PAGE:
Senior Member
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Posts: 1,452
Reply with quote  #6 
Quote:
Originally Posted by "mark_ivan"
Hi

Thanks for the link.

Here are my thoughts:
- sandpaper is indiscriminating as a finish remover, it doesn't know what is finish and what is wood, so in the end you are likely to take off more wood than you care to. Also, it is hard to get finish out of dents and grooves in the wood without getting rid of more wood (and time) than you intend. In my limited experience refinishing furniture, and despite varying degrees of noxious fumes, chemical strippers are the way to go.

- the surface of the shell should not be made glass smooth, as some texture will help the gat grip instead of sliding back to a position of lower tension. I'll bet I could get the shells looking gorgeous with tung oil and cabinet wax, but they might not then function well for their intended purpose.

- not sure what is meant by 'polish' but if this is a wax polish, then I have concerns about it's durabilty under abrasion from hyde straps and wooden gat, and it's 'tack' to minimize slippage

In the end, I guess I was hoping to see if anyone had insights into what tablamakers use in India.
Natural shellac with some kind of pigment dissolved in it?

In the absence of other input, I am leaning towards using a chemical stripper to get rid of existing finish (steel wool and turpentine to get rid of the stripper), then either shellac, or tung old and cabinet wax.

If this doesn't work, or make sense, for some reason, i am hoping someone will share their thoughts.

Varathane or similar products just seem 'wrong' to put on this traditional handcrafted instrument that is otherwise likely unchanged from those made 100 years ago.
(alternatively, I could paint it a nice blue and put synthetic straps on it)

Thanks again for the info you sent.

Mark
You should probably sand it to remove the shellac that's there. If you want to shellac it get some at Home Depot, pre-mixed. It's called Zinsser Bullseye Shellac and comes in a can and you can brush it on for a dayan shell. It comes in orange or blonde. Around 5 coats of orange will give you the color that's there now probably and brushing it will not make it too smooth. French polishing is a technique using a cotton pad and is what I use on sitars but not needed for your project since you'll have marks on it right from the first tuning. If you want the dark color you can order the black shellac flakes from shellac.net which will give you that purple hue or you can get Behlen furniture powders but either method requires making your own shellac. If you want to do that try and get pure grain alcohol as it's not toxic to work with, if you use the canned pre-mixed Zinsser stuff they use denatured alcohol which is not good for you so do it in a well ventilated area or it can cause health problems, screws up your heart, etc. Easy to do for a dayan, have fun!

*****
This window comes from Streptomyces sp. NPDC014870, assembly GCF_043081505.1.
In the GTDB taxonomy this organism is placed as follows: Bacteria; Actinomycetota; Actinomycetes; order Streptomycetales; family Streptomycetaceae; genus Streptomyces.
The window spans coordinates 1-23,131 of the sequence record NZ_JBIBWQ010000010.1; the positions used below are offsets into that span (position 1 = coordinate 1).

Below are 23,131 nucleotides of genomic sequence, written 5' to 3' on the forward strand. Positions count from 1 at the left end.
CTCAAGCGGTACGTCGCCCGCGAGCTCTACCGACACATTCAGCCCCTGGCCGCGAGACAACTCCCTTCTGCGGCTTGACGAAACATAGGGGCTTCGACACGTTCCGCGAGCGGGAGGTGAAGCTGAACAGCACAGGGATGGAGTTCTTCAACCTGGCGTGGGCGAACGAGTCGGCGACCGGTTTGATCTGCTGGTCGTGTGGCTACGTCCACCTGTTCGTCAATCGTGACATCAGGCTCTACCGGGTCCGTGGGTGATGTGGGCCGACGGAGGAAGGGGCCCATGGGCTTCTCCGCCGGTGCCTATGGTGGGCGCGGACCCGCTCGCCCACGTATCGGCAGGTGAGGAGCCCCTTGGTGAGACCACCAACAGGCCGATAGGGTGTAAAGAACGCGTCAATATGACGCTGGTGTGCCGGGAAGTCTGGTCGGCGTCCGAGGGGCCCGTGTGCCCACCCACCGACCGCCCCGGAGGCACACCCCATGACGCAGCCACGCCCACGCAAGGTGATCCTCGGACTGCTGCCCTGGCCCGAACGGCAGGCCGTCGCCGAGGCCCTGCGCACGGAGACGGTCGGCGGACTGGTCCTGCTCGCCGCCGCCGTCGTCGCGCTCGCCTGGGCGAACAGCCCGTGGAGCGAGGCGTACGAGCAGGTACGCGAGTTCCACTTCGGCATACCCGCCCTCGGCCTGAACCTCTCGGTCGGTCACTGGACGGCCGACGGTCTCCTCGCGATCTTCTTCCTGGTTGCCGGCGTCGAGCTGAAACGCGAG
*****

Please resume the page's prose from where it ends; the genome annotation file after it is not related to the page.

Lars

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mark_ivan

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Posts: 8
Reply with quote  #7 
This is great, and the direction I was hoping to find.

I'm pretty sure I have a bag of raw orange shellac flakes and a couple different powdered pigments left over from previous projects (the benefits of being a hoarder),
I think this is definitely the re-finishing route I will pursue.

Although not necessary, I might review the steps for french polishing.
I've read about it but never tried it, and might apply a bit of this technique on the shell to see how it changes the look after brushing on a few coats of shellac.
Also, this is a more forgiving first experiment than a table top or other piece of furniture.

Still plan to try a chemical stripper first before resorting to sanding, as it would seem to save a LOT of time and gets everything down to the bare wood even in the groves and existing dents in the shell.

Will post some pictures of the progress, though things may go slow over the next month or so with all the seasonal interruptions to important, high priority projects like this.

Thanks to all for the feedback!!

Cheers,
Mark
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VNO Design

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Posts: 166
Reply with quote  #8 
Hi Mark,

I've been refinishing Tablas for a couple months now as part of the TransTabla system. I've been sanding smooth on a lathe and then refinishing with just natural Danish oil. The results are spectacular and unlike before I'm able to preserve this finish due to the workings of the mechanism to tune, avoiding hammer strikes.

Hope these cell phone pics do some justice, but they really have to be seen in person.

https://www.dropbox.com/sc/0elzj6ibmhwkoee/6c5tcpqIut

Best of luck to you!

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Main Site: http://www.transtabla.us
http://www.instagram.com/transtablas/